If you ask reporters why they write stories they will tell you that the event or story was “newsworthy.”
What they may not realize is that the timing can often be predicted because events such as earnings are on a regular calendar.
News analytics sheds new light on the phenomenon.
A chart showing the volume of daily stories over the past year for the dozen most-covered companies in the S&P 500 breaks down into two broad categories:
-Steady coverage with spikes for events such as earnings: JPMorgan, Goldman Sachs, Microsoft, Apple, Disney, Alphabet
-Unpredicted events: Tesla, Meta, J&J, Moderna, Pfizer
Pfizer, Moderna and J&J all saw spikes in news flow due to their involvement in developing vaccines for Covid. Meta faced scrutiny by regulators and critics and a dramatic name change from Facebook. Telsa is Tesla.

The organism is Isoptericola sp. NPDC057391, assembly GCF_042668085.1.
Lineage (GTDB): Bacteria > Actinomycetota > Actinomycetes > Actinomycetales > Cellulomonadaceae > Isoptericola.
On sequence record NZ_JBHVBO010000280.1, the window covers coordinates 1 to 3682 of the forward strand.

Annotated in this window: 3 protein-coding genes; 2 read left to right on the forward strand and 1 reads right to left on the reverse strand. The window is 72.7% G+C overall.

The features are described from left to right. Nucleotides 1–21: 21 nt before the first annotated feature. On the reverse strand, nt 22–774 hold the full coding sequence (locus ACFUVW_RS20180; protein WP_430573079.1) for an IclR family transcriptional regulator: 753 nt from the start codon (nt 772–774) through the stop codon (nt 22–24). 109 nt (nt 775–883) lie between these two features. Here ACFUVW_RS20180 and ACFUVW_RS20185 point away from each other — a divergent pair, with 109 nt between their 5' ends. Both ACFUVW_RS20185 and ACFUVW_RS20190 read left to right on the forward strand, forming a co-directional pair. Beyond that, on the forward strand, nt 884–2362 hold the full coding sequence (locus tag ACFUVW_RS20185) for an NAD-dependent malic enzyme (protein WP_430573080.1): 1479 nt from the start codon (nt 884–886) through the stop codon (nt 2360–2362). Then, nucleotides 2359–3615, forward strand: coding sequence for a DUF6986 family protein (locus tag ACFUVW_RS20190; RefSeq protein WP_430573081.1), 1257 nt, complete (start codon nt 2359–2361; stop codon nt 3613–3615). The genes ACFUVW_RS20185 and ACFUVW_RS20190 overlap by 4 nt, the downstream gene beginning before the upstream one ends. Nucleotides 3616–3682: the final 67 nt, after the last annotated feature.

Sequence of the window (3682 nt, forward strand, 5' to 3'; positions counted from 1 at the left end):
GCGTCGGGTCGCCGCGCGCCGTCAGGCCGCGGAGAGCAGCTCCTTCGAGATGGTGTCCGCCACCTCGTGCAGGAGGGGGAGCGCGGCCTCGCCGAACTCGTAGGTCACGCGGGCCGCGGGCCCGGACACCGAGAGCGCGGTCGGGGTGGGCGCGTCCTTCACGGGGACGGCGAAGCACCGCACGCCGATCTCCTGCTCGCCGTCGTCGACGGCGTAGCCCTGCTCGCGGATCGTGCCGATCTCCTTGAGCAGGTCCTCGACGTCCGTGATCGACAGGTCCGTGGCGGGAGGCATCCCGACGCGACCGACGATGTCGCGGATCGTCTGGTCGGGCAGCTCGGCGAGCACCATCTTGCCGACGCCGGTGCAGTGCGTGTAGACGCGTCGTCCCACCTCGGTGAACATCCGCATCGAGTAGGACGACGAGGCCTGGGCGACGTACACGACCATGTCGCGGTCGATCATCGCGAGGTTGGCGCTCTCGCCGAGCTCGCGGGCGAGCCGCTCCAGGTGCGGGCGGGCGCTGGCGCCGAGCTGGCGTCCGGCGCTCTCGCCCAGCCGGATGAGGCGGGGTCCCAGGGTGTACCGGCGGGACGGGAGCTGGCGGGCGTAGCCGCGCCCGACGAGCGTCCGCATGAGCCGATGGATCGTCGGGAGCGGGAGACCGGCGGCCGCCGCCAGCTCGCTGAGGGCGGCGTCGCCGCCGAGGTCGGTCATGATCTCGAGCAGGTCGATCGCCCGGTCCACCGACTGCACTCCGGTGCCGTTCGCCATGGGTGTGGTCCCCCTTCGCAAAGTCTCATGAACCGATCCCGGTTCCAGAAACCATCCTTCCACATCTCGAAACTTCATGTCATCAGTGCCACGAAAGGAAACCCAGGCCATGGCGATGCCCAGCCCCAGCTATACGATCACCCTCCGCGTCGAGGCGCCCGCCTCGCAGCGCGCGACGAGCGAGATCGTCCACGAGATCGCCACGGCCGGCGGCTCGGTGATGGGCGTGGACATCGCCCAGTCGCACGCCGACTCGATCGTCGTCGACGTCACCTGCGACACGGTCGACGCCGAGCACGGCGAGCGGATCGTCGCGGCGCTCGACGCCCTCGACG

News analytics can also provide statistical evidence to measure the factors that are most closely associated with coverage.
By calculating the R^2, we see the size of the company in market capitalization and the trading volume do a better job of “explaining” the volumes.
By contrast, the number of employees doesn’t correlate highly with media coverage. Here are the numbers for the S&P YTD:
Market cap R^2: .44
Turnover R^2: .40
Employees R^2: .04
I find this all fascinating because when I was reporter I woke up thinking every day was a new day. That I would write about what ever happened to be the most interesting thing that day.
In fact, as big data makes clear, much of what most reporters will focus on is already determined.
It also suggests that if everyone is writing about Apple there is huge opportunity to Think Different and tell the stories of the tens of thousands of companies that get almost no coverage.